5 Australian legal requirements for hiring an employee

By Vivian Michael | Employment

5 Australian legal requirements for hiring an employee
If you're considering hiring a worker in Australia, read on for some useful tips. Here are our 5 Australian legal tips for hiring an employee.

1. Employment Contract

Even though your worker’s employment contracts can be written, verbal or a mix of the two, it’s a great idea to have a written employment contract.

Why?

A written contract can help you set clear expectations, minimise misunderstandings and disputes with your workers.

And it's always easier to refer back to a written document (if you need to) than a verbal conversation that you had with a worker some time ago.

Bonus tip - make sure that all employment contracts have terms that are either the same as any applicable industry award or more favourable. 

Also, don't forget, you cannot pay less than the industry minimums.

2. Fair work information statement

It's a legal requirement that you give every new employee a fair work information statement.  you can download this form from the Fair Work Ombudsman’s website. 

3. Taxes

Employees and contractors are treated differently for tax purposes. You should get tax advice about your circumstances.

Generally,  you  need to withhold tax from an employee’s wages but contractors pay their own tax.

There are other types of tax you need to be aware of, including:

  • Pay As You Go (PAYG) - You must register for PAYG withholding if you need to withhold an amount from a payment for tax purposes. You also need to withhold an amount from directors or businesses that don't quote their ABN to you. 
  • Payroll Tax - Payroll tax is collected by each state and territory government on the wages paid by employers each month. You must register for Payroll Tax in each state or territory that your staff are located if your monthly Australia-wide wage bill is above the thresholds set by that state or territory government. For example, in financial year 2013-14, QLD and NSW have a 31-day threshold of $91 666 and $63 699 respectively. If you employ staff in QLD and NSW and your total Australia-wide wage bill for those 31 days is $95 000, you will need to register for Payroll Tax in both states. If your bill is $75 000, you would only need to register in NSW. You can read more on the Revenue NSW website for your state or territory.
  • Fringe benefits given to your employees can attract FBT. This might include providing:
  • a company car
  • discount or free car parking
  • low interest loans
  • Christmas parties
  • payment of private expenses as part of a salary package.

You should register for FBT as soon as you decide to start providing fringe benefits to your employees.

The Australian Dept of industry innovation and science is a good starting point for understanding taxes that you need to register for.

4. Superannuation

Super is money you pay for your workers to provide for their retirement. You pay employees superannuation. Contractors pay their own.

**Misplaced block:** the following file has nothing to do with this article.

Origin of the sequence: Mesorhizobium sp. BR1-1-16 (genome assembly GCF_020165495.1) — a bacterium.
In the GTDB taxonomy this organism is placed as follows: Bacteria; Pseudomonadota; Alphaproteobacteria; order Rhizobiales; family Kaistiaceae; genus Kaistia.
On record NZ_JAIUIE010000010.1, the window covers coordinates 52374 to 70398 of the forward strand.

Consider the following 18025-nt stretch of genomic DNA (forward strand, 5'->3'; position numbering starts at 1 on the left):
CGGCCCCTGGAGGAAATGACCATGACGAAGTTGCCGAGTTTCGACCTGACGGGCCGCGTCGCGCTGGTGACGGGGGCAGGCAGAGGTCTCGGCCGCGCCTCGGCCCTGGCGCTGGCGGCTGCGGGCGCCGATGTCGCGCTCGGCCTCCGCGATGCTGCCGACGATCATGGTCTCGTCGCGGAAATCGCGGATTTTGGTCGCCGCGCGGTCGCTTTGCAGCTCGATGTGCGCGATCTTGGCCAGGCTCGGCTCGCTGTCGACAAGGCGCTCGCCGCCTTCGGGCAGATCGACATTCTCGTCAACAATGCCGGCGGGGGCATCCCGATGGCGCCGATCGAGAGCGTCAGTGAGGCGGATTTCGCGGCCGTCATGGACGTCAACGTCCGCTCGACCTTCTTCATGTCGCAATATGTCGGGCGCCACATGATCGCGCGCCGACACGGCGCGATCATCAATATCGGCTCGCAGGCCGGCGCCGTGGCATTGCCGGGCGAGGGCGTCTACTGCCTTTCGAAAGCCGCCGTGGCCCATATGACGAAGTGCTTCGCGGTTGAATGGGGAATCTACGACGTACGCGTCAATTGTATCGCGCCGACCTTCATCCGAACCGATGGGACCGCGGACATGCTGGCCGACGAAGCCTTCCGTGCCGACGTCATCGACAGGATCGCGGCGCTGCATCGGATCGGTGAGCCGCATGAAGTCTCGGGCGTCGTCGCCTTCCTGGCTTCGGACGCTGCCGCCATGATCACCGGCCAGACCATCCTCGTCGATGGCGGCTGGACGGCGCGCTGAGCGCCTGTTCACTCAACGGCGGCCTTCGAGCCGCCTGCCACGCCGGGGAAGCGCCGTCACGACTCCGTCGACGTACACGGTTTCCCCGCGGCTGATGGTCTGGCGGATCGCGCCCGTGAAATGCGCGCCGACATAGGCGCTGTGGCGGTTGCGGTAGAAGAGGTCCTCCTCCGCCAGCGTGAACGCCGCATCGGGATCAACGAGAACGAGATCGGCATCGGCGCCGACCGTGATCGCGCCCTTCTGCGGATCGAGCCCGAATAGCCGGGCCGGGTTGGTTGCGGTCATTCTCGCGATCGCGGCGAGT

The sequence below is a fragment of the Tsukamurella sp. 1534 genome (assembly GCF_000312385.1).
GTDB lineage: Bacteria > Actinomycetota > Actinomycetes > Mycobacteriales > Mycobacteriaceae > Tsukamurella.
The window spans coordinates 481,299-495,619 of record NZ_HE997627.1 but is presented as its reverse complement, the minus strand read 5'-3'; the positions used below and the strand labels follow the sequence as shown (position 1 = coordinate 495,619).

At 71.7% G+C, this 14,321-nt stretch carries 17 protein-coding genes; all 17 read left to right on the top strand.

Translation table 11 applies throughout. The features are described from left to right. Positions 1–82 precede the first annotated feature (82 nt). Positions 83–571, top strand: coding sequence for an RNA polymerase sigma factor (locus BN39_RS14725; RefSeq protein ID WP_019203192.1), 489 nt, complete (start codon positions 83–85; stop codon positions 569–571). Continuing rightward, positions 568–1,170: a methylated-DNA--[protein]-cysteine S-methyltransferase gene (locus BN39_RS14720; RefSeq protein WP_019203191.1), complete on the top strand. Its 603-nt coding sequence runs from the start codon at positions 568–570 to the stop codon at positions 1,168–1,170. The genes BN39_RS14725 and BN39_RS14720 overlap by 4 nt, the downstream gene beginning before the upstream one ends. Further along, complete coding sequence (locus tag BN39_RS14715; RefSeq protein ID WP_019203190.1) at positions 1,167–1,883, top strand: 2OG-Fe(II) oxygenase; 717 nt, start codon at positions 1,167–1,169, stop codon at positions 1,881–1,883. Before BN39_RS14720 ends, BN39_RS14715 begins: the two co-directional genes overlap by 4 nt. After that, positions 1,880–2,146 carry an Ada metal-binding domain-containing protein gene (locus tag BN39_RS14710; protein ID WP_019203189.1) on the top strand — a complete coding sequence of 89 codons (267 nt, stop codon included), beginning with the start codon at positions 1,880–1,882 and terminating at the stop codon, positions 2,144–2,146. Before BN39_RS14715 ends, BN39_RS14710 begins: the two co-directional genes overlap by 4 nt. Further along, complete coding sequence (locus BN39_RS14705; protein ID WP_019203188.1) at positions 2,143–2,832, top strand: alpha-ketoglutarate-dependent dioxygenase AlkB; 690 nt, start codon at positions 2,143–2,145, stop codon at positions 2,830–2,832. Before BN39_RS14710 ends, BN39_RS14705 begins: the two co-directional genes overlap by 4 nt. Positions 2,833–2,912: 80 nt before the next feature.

Currently, superannuation is 9.5%.

If you pay an employee $450 or more before tax in a calendar month, you have to pay super on top of their wages.

The minimum you must pay is called the super guarantee (SG):

  • The SG is currently 9.5% of an employee’s ordinary time earnings.
  • You must pay SG at least four times a year, by the quarterly due dates.
  • Your super payments must go to a complying super fund – most employees can choose their own fund.
  • If you don’t pay the SG on time, you may have to pay the super guarantee charge.

You can read more about superannuation on the ATO’s website. 

5. Leave

Your employees have leave entitlements. Here are some of the key type of leave.

  • Annual leave;
  • Sick And carers leave;
  • Compassionate leave;
  • Maternity and paternity leave;
  • Community service leave; and
  • Long service leave.

Also, if your worker is part-time, their leave is typically provided on a pro rata basis. 

Here's an example of pro rata leave: Suzie works 3 days per week, thats 60% of a full time equivalent (FTE) so she is entitled to 60% x 4 weeks annual leave = 12 days per calendar year. 

To find out more, check out the Fair Work Commission's website.

Do you want to learn more about the difference between employees and contractors? read this.

Key points

  • Prepare & give a written employment contract to your workers.
  • Give all new employees a fair work information statement.
  • Find out what taxes you need to pay. Consult with an accountant if needed.
  • Comply with super legislation and pay your workers super. 
  • Make sure you give your employee's their leave entitlements.






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About the Author

Vivian Michael is a lawyer and founder of Michael Law Group. Vivian's mission is to make quality business legal services accessible to entrepreneurs launching in Australia that would otherwise DIY, rely on legacy contracts or go without.

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